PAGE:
What would George Orwell say about the Withdrawal from Iraq?; 14 Million Pakistani’s caught in the Flood; (Update) Wikileaks to release 15,000 more documents very soon

What would George Orwell say about the US withdrawal from Iraq? By Hannah Gurman on August 13, 2010… From our friends at War in Context. Please visit their site and sign up for their email alerts, click here.

George Orwell

    As the Second World War drew to a close, George Orwell looked back on the various prognoses of war and peace that had emerged in recent years:“All political thinking for years past has been vitiated in the same way,” he observed. “People can foresee the future only when it coincides with their own wishes, and the most grossly obvious facts can be ignored when they are unwelcome.”Over the next several years, Orwell would elaborate a dystopian vision of the emerging Cold War, a vision in which warring superpowers would use distorted and self-serving political rhetoric to battle each other and their citizens.

    In recent weeks, we have reached another historic juncture. The Iraq War, or at least the American military’s role in it, is drawing to a symbolic close. To mark this moment, the U.S. Ministry of Information has put its spin machine in high gear. Orwell would have had a field day with this one. He could not have invented a more Orwellian tale than the actual story of the U.S. withdrawal from Iraq.

    Here is the official version, championed in its earlier moments by Bush, Petraeus, and other congressional hawks, and now trumpeted almost as loudly by the White House and State Department: Violence is down. Iraqis are finally (it’s about time, guys) taking responsibility for their own security. The March elections were a great step forward. Iraq, we can safely say, is on the path to a brighter future.

    This story marks the last chapter in the surge narrative that took root in 2006, a narrative in which General David Petraeus is credited with turning the war around. Proponents of this story know better than to declare victory, a word that has largely fallen out of the official lexicon. But the word success, which has taken its place, is everywhere. And while it doesn’t quite afford that nationalist sense of superiority to which Americans have long been accustomed, success does provide a certain contentment and satisfaction over a job well done. It allows for that perennial optimism that never quite goes out of fashion in the American way of war.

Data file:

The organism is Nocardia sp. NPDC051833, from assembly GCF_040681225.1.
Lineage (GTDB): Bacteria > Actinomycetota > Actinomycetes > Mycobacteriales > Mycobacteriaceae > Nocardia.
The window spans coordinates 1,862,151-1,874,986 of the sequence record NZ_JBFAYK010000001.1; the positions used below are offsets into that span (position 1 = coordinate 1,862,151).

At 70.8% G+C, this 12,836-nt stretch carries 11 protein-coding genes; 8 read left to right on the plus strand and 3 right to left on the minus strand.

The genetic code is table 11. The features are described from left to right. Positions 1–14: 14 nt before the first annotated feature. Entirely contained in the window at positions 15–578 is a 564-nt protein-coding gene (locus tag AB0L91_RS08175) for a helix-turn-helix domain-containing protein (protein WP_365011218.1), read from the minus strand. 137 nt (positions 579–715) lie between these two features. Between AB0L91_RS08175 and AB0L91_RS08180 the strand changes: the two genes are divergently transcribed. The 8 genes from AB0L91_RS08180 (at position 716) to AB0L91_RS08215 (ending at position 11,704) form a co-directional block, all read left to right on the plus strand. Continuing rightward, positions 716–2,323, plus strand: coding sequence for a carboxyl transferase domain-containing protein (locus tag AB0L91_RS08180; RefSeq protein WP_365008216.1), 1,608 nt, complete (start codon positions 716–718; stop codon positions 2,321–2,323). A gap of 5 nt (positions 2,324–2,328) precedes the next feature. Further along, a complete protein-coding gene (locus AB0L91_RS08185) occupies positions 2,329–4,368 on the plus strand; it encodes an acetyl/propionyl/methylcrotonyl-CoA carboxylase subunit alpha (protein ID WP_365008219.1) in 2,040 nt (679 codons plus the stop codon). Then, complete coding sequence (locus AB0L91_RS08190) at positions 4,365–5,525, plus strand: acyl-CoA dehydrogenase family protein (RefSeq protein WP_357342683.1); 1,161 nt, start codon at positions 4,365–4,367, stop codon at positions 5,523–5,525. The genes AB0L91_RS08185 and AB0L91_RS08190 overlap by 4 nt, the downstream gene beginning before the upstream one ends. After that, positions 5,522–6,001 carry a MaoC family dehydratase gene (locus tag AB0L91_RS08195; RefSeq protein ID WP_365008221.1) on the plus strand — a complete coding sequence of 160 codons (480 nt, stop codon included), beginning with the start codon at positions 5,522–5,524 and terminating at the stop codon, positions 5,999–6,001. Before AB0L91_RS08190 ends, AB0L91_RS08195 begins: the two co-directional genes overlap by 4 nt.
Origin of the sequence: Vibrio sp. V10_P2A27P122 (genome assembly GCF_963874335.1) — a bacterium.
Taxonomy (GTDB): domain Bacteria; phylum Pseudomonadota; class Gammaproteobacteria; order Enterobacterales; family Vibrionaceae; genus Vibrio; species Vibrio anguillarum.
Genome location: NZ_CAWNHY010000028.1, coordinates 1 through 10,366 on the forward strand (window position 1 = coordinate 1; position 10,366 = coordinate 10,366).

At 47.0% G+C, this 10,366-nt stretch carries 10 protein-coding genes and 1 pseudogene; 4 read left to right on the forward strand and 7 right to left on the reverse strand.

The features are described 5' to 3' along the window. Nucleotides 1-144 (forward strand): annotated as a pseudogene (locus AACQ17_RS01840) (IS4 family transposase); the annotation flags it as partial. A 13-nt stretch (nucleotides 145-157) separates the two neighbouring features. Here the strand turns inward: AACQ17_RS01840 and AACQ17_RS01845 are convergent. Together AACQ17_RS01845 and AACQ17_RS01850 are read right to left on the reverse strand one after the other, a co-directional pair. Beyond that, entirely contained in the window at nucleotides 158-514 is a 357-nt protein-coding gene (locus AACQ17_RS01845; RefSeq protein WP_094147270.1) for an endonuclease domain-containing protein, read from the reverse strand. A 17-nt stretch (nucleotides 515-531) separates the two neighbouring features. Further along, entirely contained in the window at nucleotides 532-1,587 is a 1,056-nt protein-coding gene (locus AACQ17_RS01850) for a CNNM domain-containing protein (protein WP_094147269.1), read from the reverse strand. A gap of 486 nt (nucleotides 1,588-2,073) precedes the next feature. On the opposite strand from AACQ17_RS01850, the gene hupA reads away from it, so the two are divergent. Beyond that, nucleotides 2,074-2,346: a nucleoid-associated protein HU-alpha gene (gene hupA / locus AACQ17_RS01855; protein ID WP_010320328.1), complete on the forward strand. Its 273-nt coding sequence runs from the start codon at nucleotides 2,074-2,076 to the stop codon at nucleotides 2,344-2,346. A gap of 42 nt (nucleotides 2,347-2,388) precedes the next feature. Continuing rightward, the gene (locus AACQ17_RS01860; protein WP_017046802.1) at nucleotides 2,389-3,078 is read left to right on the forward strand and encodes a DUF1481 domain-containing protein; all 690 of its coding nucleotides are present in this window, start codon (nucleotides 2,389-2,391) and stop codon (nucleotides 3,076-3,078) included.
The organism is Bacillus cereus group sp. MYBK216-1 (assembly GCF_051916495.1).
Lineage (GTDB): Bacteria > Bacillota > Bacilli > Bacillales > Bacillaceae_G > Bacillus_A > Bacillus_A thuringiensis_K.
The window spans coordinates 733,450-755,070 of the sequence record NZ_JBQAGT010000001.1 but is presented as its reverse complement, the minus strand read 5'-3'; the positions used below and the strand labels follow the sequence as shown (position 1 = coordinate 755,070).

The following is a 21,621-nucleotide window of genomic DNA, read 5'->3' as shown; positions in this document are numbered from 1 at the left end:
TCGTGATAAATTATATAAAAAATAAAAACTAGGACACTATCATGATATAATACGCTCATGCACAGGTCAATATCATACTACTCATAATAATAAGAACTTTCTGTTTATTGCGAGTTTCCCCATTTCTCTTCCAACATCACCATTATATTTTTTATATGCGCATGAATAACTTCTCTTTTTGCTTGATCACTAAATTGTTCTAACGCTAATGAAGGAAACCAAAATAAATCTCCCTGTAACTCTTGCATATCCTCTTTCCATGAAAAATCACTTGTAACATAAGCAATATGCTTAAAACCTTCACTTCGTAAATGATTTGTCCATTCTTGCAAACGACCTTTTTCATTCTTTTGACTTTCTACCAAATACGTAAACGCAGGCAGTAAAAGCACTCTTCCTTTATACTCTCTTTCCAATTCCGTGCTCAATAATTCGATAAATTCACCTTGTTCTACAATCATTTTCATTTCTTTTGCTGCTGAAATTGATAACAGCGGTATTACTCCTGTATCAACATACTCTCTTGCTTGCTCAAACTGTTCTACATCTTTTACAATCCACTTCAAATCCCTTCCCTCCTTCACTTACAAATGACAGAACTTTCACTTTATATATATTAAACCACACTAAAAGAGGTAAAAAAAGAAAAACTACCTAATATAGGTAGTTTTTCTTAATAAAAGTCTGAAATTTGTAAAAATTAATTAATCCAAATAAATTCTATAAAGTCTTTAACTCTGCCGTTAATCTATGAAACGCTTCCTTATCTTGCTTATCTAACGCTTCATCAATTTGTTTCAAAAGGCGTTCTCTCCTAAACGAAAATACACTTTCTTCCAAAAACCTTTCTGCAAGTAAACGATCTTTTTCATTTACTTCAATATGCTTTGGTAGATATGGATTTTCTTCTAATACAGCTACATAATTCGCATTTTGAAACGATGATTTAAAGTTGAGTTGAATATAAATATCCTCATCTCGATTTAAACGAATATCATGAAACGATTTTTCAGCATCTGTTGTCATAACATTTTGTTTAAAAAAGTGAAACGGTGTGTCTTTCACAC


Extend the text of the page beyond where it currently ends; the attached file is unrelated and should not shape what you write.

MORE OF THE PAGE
It is telling though not surprising that Obama chose a military audience to deliver his official remarks on the nominal end of America’s seven-year occupation of Iraq. Like all American, and especially all Democratic presidents, Obama rarely misses a moment to pay tribute to the troops — perhaps the only thing that no loyal American can question regardless of how unjust the wars America fights may be. “As we mark the end of America’s combat mission in Iraq,” President Obama declared, “a grateful America must pay tribute to all who served there.”

    There is nothing fundamentally new in this story. It is just the latest version of a longstanding nationalist narrative in which, no matter how the story begins, the U.S. always ends up on the right side of history. For the most loyal devotees of this narrative, even Vietnam is not an exception. Were it not for that cheap congress, those pesky journalists, and those traitorous anti-war activists, they insist, we would’ve won that war too. Never mind that we had allied ourselves with a corrupt government that cared little about the people of Vietnam. Never mind that the enemy saw this as just the latest in a decades-long war against foreign occupiers. Never mind that, as Daniel Ellsberg has said, we were not just “on the wrong side” of this war. “We were the wrong side.”

For the rest of Hanna’s story, go to War in Context, click here.

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From Dawn.com, read the rest of the following story, click here:

    SIGULDA, Latvia: World Bank President Robert Zoellick said on Friday that the worst floods in Pakistan in decades were likely to have destroyed crops in the country worth around $1 billion.The floods, triggered by torrential monsoon downpours, have swamped Pakistan’s Indus river basin, killing more than 1,600 people, forcing two million from their homes and disrupting the lives of about 14 million people.

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(Update) Wikileaks “will not be threatened” “by Pentagon, read it here.

WikiLeaks preparing to release more Afghan files
By RAPHAEL G. SATTER and ANNE FLAHERTY – 21 hours ago

LONDON — WikiLeaks spokesman Julian Assange said Thursday his organization is preparing to release the rest of the secret Afghan war documents it has on file. The Pentagon warned that would be more damaging to security and risk more lives than the organization’s initial release of some 76,000 war documents.

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One Response to “What would George Orwell say about the Withdrawal from Iraq?; 14 Million Pakistani’s caught in the Flood; (Update) Wikileaks to release 15,000 more documents very soon”

  1. Tricia Says:

    Thanks for that fascinating story musing about Orwell. Well done! I had not seen it before.

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